The world is a filthy, filthy place. Just look at your mobile device, and you can see on-screen evidence of what happens when gadgets continually get poked by grubby fingers, pushed against sweaty ears, and parked on tables covered with crumbs and other contaminants. How do you keep your phone or tablet shiny and clean in the face of this onslaught?
Cleanliness is next to gadgetness
Adopting a routine of cleaning your mobile device every day will help. For daily cleaning, apply a microfiber cloth with the minimum possible force to remove dirt and stains. Between cleanings, store the cloth in a bag or other container to prevent it from picking up dirt or other foreign matter along the way, especially as these could scratch the screen when you use the cloth. Replace the microfiber cloth with a new one regularly, to avoid spreading the very stains you're trying to remove. Several companies, such as Alpine Products, offer small microfiber cloths that tuck into a cover and clip onto the device itself, or onto a bag or key ring. Keeping the cloth with your regular gear kit (chargers, cables, extra battery, and the like) will help you stay on top of cleaning.
If your screen has food or other dried-on stains on it, dip a corner of your microfiber cloth into water, and then use this to try and gently moisten and remove the stain. Do not apply water to the screen directly: Drops can easily slip inside your device—and that won’t end well.
Once a month, you should clean your devices thoroughly, including each device's screen, ports, and buttons. Such cleaning can extend the effective life of your equipment, but some caution is required.
Many people use cloths soaked in rubbing alcohol to clean their devices. Though this approach can be very effective on glass screens, the alcohol can damage the surface of some plastics, making them look dull. We recommend that you use a cleaning fluid formulated for screen cleaning—such as iKlear and Monster Cable’s ScreenClean—as they won't damage plastics.
Never use abrasive cleaners or cloths; window cleaners; cleaning solvents; or other household cleaners. Most modern device screens are coated with a thin oleophobic coating that repels the oil from your skin, and this coating can easily be damaged.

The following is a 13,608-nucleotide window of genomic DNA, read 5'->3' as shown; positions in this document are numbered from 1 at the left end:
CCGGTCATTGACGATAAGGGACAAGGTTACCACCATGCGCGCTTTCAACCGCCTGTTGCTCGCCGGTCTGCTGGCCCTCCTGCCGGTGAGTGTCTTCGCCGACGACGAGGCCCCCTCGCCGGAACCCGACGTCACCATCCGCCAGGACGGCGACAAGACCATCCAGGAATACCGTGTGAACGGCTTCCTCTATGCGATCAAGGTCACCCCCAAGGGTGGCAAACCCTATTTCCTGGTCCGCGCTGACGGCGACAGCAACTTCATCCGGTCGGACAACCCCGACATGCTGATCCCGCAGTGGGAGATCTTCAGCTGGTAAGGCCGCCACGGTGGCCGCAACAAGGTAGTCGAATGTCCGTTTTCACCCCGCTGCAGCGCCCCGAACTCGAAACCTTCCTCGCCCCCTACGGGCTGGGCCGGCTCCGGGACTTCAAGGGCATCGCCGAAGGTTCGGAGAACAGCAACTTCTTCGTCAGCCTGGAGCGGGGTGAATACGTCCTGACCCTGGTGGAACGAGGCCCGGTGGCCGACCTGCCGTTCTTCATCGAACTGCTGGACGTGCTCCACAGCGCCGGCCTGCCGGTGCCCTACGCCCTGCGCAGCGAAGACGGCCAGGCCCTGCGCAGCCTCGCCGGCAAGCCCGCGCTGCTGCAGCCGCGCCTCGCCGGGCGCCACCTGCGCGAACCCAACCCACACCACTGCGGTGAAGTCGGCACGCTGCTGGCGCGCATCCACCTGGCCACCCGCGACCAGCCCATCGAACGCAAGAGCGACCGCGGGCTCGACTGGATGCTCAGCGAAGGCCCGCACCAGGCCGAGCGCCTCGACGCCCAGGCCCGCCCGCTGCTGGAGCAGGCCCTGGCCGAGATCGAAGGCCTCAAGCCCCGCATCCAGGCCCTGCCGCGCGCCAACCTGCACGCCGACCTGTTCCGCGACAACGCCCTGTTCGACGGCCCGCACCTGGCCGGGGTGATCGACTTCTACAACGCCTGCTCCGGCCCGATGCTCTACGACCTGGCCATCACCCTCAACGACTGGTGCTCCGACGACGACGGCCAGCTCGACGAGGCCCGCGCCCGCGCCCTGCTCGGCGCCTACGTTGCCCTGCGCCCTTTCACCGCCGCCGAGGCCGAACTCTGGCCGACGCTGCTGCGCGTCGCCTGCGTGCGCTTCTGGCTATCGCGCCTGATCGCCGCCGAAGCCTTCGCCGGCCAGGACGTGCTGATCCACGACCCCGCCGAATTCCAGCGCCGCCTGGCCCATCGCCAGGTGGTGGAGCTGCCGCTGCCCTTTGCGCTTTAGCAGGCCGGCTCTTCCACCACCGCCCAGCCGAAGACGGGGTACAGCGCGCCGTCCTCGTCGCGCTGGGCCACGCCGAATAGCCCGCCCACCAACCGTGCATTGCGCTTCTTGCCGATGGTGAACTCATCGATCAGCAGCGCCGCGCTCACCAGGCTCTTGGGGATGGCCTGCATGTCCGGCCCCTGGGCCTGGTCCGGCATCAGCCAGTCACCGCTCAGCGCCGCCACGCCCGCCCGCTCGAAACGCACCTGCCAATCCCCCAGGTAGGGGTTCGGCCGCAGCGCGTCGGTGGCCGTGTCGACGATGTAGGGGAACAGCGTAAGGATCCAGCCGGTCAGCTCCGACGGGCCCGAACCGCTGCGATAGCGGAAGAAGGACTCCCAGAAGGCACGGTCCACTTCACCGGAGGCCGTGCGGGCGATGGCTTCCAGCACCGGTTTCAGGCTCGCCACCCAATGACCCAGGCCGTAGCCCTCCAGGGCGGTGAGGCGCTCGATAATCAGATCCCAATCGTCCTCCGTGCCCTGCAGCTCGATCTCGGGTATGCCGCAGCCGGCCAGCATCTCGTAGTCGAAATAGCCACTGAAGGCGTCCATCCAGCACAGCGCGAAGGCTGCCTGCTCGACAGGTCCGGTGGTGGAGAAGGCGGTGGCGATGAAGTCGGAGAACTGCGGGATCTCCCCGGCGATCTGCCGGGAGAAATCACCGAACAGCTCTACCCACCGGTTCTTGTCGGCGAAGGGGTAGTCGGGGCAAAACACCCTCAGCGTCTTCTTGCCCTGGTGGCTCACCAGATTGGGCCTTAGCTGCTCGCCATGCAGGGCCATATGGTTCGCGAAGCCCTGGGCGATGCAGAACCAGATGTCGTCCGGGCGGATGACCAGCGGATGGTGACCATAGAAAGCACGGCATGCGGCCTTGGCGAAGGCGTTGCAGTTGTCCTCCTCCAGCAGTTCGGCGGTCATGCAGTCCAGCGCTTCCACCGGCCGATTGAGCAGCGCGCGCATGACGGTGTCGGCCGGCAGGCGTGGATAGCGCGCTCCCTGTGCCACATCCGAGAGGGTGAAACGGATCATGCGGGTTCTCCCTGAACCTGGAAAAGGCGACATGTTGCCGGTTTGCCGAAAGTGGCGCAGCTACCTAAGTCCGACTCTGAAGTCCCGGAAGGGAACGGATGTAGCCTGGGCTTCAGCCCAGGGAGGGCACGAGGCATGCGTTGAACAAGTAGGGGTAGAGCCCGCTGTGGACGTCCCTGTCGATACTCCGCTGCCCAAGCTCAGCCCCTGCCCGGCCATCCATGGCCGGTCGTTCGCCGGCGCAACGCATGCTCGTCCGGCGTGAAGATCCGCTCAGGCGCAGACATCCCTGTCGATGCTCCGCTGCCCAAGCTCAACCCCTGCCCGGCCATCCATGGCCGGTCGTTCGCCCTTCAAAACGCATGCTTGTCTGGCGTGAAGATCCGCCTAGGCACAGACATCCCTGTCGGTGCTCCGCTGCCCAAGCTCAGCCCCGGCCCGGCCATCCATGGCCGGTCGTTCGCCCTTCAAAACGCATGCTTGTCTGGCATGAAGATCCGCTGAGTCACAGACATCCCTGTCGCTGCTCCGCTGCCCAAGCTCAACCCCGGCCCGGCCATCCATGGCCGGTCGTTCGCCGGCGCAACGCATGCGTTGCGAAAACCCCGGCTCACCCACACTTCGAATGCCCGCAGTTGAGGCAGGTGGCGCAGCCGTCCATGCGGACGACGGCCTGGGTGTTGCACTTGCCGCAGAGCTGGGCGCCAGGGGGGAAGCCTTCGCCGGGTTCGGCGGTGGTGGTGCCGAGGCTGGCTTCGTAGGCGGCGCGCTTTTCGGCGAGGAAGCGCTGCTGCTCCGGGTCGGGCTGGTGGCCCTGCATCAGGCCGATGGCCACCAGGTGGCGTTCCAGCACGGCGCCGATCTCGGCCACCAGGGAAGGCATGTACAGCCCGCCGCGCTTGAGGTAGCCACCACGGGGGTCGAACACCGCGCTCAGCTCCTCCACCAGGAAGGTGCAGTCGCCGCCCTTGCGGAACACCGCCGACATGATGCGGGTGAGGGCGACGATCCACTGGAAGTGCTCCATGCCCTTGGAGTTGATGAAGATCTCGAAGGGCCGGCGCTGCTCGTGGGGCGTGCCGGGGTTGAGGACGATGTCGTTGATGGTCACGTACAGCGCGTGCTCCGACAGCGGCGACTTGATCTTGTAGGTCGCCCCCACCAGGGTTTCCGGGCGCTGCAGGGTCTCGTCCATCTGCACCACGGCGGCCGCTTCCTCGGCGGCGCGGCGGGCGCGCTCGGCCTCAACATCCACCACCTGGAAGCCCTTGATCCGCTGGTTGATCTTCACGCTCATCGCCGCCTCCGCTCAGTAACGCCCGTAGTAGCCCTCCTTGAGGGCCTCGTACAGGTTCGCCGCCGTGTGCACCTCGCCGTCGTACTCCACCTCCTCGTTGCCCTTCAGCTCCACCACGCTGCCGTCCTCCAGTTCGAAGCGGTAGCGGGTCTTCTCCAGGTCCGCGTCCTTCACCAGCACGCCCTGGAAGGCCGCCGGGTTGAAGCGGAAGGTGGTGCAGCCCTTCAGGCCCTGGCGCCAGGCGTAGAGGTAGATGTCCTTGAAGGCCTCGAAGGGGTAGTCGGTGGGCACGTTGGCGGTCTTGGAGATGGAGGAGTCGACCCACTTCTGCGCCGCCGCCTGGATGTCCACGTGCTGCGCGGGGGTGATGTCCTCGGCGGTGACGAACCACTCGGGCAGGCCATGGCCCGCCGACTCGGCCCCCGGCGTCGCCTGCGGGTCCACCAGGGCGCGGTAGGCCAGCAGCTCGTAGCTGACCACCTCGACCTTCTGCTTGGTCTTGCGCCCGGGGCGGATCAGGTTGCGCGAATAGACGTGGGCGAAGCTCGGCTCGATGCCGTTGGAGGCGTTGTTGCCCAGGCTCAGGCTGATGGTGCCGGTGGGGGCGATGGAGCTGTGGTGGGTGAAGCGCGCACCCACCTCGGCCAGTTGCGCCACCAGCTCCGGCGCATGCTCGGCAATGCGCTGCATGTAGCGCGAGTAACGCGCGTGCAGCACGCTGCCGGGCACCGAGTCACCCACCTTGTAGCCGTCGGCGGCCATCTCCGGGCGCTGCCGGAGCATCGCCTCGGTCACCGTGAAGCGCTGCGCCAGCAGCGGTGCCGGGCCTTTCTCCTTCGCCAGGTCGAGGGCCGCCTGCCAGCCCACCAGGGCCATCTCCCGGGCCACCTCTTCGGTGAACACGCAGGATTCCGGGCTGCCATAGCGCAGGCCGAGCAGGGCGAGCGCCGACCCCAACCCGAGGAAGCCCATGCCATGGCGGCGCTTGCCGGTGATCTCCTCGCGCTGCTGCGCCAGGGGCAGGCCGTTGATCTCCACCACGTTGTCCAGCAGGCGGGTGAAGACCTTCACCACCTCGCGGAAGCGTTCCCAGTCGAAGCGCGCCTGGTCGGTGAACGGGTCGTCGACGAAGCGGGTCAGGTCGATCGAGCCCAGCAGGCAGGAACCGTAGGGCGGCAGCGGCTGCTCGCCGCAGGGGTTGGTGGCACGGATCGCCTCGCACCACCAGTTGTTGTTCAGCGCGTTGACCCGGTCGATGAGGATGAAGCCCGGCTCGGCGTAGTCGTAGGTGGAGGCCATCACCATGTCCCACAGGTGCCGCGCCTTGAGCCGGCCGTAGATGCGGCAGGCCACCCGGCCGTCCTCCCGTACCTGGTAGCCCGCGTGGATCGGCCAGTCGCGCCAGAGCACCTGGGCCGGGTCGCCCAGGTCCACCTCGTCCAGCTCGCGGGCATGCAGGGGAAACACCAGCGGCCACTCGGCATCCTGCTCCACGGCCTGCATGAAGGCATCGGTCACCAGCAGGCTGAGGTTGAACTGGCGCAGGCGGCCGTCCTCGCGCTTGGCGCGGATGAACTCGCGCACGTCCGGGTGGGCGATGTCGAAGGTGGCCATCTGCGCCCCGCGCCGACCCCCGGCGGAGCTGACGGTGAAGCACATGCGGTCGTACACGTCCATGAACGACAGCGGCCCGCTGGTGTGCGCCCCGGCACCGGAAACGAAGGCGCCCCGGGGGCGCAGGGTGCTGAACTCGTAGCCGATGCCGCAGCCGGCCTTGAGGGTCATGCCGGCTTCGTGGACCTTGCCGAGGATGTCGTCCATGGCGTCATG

To clean the headphone port and speaker grilles, use a keyboard vacuum cleaner with a brush head to gently stir up and remove dust and dirt. Don't use a floor vacuum; it has too much suction and may damage your device's sensitive components. Also stay away from air dusters and canned air, which may blow dirt into the device. Headphone sockets are a particular concern here, because they contain a small micro switch that tells the device when the headphones are plugged in. If anything blocks this switch, your headphones won't work. Manufacturers also use water sensors near the headphone socket, so blowing air might push water onto the socket, potentially voiding your warranty. For the same reason, don't use Q-tip-style cotton swabs; in fact, never insert anything into a socket except the plug it was designed to receive.
Cases need cleaning, too
If your device sits in a case, you might assume that it doesn't need cleaning. Not true. All cases have gaps that collect dirt and dust particles, which then work their way between the case and your tablet. These bits of grunge can inflict deep gouges, scratches, and other harmful marks on the back of a device that (as far as you were aware) had never endured unusual abuse. Devices that you carry in a pocket or bag are especially susceptible to this type of damage, as the shifting pressures against them push the bits of dirt around.
You should regularly remove the device from the case and clean the case in much the same way you would the device. Use a soft cloth or small vacuum to get into the corners and crevices of the case, being sure that remove all of the dirt and dust. Replace screen protectors regularly, too, as they peel slightly at the edges over time, and their sticky undersurface acts as a magnet for dirt and dust.
Remember, a clean gadget is a happy gadget; and you want to keep your gadgets happy if you plan to keep using them for years—or at least until your latest two-year contract expires. If you treat your mobile tech well, it should reward you with long and faithful service. Treat it badly, and your buttons will fail, your screen will become dull, and your gadgets will hate you.
This story, "Keep your mobile device clean" was originally published by TechHive.